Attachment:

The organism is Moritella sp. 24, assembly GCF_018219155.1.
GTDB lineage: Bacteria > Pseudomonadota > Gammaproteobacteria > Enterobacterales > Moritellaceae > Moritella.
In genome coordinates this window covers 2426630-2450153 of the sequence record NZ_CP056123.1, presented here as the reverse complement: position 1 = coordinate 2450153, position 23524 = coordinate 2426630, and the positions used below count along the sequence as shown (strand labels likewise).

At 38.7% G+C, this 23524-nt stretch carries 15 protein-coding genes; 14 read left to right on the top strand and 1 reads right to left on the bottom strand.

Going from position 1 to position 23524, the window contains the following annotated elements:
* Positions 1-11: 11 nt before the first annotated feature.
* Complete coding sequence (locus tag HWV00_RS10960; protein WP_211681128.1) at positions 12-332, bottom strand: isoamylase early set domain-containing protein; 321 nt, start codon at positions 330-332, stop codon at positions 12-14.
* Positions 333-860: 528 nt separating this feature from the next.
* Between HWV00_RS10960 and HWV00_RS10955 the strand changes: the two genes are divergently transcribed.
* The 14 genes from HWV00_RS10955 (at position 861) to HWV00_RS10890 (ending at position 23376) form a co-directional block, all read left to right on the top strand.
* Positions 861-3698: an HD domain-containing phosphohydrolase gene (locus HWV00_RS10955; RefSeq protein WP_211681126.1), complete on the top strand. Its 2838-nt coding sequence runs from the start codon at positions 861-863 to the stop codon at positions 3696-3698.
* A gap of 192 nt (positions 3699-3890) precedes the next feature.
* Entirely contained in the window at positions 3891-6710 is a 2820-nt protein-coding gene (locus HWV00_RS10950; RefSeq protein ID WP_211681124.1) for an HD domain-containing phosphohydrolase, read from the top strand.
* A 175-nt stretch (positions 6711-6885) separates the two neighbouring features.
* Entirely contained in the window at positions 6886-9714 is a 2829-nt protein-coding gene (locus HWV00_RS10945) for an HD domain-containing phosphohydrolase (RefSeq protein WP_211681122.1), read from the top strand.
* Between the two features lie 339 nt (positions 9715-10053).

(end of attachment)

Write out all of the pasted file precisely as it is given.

The organism is Moritella sp. 24, assembly GCF_018219155.1.
GTDB lineage: Bacteria > Pseudomonadota > Gammaproteobacteria > Enterobacterales > Moritellaceae > Moritella.
In genome coordinates this window covers 2426630-2450153 of the sequence record NZ_CP056123.1, presented here as the reverse complement: position 1 = coordinate 2450153, position 23524 = coordinate 2426630, and the positions used below count along the sequence as shown (strand labels likewise).

At 38.7% G+C, this 23524-nt stretch carries 15 protein-coding genes; 14 read left to right on the top strand and 1 reads right to left on the bottom strand.

Going from position 1 to position 23524, the window contains the following annotated elements:
* Positions 1-11: 11 nt before the first annotated feature.
* Complete coding sequence (locus tag HWV00_RS10960; protein WP_211681128.1) at positions 12-332, bottom strand: isoamylase early set domain-containing protein; 321 nt, start codon at positions 330-332, stop codon at positions 12-14.
* Positions 333-860: 528 nt separating this feature from the next.
* Between HWV00_RS10960 and HWV00_RS10955 the strand changes: the two genes are divergently transcribed.
* The 14 genes from HWV00_RS10955 (at position 861) to HWV00_RS10890 (ending at position 23376) form a co-directional block, all read left to right on the top strand.
* Positions 861-3698: an HD domain-containing phosphohydrolase gene (locus HWV00_RS10955; RefSeq protein WP_211681126.1), complete on the top strand. Its 2838-nt coding sequence runs from the start codon at positions 861-863 to the stop codon at positions 3696-3698.
* A gap of 192 nt (positions 3699-3890) precedes the next feature.
* Entirely contained in the window at positions 3891-6710 is a 2820-nt protein-coding gene (locus HWV00_RS10950; RefSeq protein ID WP_211681124.1) for an HD domain-containing phosphohydrolase, read from the top strand.
* A 175-nt stretch (positions 6711-6885) separates the two neighbouring features.
* Entirely contained in the window at positions 6886-9714 is a 2829-nt protein-coding gene (locus HWV00_RS10945) for an HD domain-containing phosphohydrolase (RefSeq protein WP_211681122.1), read from the top strand.
* Between the two features lie 339 nt (positions 9715-10053).